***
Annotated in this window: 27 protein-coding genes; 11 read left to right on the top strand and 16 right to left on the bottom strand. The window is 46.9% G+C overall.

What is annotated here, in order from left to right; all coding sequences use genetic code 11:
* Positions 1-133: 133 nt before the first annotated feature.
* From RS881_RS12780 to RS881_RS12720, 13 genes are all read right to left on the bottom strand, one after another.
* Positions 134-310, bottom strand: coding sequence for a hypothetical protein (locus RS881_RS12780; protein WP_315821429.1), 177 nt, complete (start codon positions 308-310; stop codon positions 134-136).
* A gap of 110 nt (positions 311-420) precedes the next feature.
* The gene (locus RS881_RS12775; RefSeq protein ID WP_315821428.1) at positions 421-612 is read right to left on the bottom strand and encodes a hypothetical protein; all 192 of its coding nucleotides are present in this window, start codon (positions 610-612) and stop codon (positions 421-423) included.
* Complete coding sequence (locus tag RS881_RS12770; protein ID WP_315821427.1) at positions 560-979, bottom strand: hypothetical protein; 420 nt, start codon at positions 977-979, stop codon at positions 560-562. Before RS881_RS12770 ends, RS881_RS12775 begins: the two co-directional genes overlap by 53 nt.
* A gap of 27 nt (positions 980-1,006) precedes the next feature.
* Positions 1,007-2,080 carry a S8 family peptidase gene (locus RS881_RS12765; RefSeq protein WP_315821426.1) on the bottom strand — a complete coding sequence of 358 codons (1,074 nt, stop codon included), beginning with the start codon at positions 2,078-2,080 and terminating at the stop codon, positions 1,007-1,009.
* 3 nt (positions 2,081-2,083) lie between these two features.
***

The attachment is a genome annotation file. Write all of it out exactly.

Annotated in this window: 27 protein-coding genes; 11 read left to right on the top strand and 16 right to left on the bottom strand. The window is 46.9% G+C overall.

What is annotated here, in order from left to right; all coding sequences use genetic code 11:
* Positions 1-133: 133 nt before the first annotated feature.
* From RS881_RS12780 to RS881_RS12720, 13 genes are all read right to left on the bottom strand, one after another.
* Positions 134-310, bottom strand: coding sequence for a hypothetical protein (locus RS881_RS12780; protein WP_315821429.1), 177 nt, complete (start codon positions 308-310; stop codon positions 134-136).
* A gap of 110 nt (positions 311-420) precedes the next feature.
* The gene (locus RS881_RS12775; RefSeq protein ID WP_315821428.1) at positions 421-612 is read right to left on the bottom strand and encodes a hypothetical protein; all 192 of its coding nucleotides are present in this window, start codon (positions 610-612) and stop codon (positions 421-423) included.
* Complete coding sequence (locus tag RS881_RS12770; protein ID WP_315821427.1) at positions 560-979, bottom strand: hypothetical protein; 420 nt, start codon at positions 977-979, stop codon at positions 560-562. Before RS881_RS12770 ends, RS881_RS12775 begins: the two co-directional genes overlap by 53 nt.
* A gap of 27 nt (positions 980-1,006) precedes the next feature.
* Positions 1,007-2,080 carry a S8 family peptidase gene (locus RS881_RS12765; RefSeq protein WP_315821426.1) on the bottom strand — a complete coding sequence of 358 codons (1,074 nt, stop codon included), beginning with the start codon at positions 2,078-2,080 and terminating at the stop codon, positions 1,007-1,009.
* 3 nt (positions 2,081-2,083) lie between these two features.